Sir Francis Bacon Essay Of Friendship

This is the essay of a wise man, who describes the three fruits of friendship as follows:

For there is no man, that imparteth his joys to his friend, but he joyeth the more; and no man that imparteth his griefs to his friend, but he grieveth the less (para.5).

What Bacon is saying here is that joys shared with a friend increase the joy experienced, and that sorrows shared with a friend become less...

This is the essay of a wise man, who describes the three fruits of friendship as follows:

For there is no man, that imparteth his joys to his friend, but he joyeth the more; and no man that imparteth his griefs to his friend, but he grieveth the less (para.5).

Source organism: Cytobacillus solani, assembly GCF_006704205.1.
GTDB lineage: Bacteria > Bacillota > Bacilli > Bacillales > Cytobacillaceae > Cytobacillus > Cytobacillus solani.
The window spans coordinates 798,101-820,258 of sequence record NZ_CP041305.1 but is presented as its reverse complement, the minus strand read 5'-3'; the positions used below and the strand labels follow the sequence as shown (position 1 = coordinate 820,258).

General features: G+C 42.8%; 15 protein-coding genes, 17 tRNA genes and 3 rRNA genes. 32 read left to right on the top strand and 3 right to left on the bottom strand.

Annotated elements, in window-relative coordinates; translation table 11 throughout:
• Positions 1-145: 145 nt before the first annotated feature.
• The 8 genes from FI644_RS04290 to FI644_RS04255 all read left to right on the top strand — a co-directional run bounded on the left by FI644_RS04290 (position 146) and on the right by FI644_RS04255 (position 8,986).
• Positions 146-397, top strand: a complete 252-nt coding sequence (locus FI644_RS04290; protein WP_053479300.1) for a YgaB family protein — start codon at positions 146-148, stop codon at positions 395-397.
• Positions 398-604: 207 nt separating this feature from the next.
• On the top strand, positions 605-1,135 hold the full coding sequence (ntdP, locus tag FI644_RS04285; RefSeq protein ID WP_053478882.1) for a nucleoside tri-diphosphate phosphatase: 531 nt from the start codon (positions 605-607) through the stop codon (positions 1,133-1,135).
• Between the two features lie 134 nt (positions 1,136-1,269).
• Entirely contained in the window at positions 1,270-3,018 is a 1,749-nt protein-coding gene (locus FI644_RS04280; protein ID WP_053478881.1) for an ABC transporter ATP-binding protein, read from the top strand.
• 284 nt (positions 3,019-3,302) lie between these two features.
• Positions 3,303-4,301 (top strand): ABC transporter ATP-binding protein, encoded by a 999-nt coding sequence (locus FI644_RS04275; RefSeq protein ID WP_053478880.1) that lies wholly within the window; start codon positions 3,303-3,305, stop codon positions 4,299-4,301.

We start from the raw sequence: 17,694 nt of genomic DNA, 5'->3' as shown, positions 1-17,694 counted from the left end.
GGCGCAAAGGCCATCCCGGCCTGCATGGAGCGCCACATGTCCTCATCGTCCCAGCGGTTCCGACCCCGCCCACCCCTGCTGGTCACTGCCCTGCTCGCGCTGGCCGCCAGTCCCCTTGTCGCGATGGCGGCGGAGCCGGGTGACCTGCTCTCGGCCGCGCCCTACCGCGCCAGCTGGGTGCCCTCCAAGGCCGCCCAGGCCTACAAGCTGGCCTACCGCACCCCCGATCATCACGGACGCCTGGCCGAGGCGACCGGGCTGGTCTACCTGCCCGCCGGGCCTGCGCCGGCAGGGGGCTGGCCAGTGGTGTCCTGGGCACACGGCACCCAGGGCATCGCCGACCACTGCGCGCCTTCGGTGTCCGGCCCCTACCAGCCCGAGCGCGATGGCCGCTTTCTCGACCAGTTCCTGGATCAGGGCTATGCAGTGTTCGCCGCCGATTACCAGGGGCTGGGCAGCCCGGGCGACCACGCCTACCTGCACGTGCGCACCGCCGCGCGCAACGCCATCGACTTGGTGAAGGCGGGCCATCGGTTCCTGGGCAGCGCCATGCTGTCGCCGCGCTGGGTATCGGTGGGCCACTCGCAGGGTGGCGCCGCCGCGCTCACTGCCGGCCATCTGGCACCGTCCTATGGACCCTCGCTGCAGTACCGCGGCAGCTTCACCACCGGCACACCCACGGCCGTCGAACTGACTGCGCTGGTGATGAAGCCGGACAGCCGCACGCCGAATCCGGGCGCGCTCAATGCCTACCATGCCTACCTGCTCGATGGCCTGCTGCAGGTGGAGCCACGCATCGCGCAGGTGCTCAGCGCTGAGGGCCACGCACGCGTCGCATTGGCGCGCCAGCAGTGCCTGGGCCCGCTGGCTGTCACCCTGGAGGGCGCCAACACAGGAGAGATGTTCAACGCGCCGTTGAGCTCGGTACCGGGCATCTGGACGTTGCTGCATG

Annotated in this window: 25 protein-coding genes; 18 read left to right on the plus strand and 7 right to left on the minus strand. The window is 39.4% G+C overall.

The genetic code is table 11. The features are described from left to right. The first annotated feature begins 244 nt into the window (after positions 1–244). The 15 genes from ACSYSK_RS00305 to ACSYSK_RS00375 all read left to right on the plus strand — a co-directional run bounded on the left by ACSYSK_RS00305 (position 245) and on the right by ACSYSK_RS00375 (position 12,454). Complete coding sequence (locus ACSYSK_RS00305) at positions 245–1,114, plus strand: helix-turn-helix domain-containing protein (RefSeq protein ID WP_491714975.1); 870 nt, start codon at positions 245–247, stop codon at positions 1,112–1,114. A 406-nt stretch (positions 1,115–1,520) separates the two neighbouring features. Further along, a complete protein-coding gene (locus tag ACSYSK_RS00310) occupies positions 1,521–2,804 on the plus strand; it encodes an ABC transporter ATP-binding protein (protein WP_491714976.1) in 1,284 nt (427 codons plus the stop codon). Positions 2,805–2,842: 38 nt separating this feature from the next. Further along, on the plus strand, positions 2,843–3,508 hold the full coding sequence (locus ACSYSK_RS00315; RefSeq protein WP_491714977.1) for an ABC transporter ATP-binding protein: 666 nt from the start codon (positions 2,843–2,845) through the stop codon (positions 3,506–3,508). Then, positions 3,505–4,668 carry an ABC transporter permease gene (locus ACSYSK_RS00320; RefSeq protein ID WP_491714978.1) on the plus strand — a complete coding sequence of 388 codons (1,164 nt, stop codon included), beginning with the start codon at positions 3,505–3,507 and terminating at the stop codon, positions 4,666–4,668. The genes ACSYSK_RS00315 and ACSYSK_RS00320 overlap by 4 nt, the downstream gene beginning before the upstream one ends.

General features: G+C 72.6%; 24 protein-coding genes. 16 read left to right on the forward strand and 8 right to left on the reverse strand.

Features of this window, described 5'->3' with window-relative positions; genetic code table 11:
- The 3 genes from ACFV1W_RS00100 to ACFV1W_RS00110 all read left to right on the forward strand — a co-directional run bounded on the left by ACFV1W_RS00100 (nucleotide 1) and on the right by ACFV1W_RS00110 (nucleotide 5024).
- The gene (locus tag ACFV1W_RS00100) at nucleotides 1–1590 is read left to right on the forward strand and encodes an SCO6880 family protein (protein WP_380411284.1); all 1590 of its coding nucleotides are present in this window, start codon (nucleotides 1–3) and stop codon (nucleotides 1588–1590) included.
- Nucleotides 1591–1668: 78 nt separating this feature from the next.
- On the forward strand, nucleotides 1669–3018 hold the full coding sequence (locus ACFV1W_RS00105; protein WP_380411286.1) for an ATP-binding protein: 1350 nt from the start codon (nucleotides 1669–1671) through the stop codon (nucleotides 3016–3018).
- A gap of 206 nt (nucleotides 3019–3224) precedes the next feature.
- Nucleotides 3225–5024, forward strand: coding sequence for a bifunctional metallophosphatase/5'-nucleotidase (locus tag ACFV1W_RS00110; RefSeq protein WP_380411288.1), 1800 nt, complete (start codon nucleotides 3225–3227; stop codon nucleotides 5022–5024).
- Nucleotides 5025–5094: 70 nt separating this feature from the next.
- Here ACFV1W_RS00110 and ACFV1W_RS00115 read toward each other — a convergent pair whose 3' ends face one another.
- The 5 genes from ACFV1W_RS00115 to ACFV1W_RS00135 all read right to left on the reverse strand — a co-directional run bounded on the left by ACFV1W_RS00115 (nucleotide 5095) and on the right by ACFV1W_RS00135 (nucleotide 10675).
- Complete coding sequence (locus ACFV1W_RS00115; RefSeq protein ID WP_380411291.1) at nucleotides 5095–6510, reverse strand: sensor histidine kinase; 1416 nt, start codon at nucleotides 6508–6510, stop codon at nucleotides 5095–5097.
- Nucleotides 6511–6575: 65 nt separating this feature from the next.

What Bacon is saying here is that joys shared with a friend increase the joy experienced, and that sorrows shared with a friend become less sorrowful. All of us have had the experience of sharing some happiness with a good friend and feeling even happier upon doing so.  When we share our troubles with a good friend, the troubles seem less terrible, now that the burden is shared. 

[W]hosoever hath his mind fraught with many thoughts, his wits and understanding do clarify and break up, in the communicating and discoursing with another; he tosseth his thoughts more easily; he marshalleth them more orderly, he seeth how they look when they are turned into words: finally, he waxeth wiser than himself; and that more by an hour’s discourse, than by a day’s meditation (para. 6).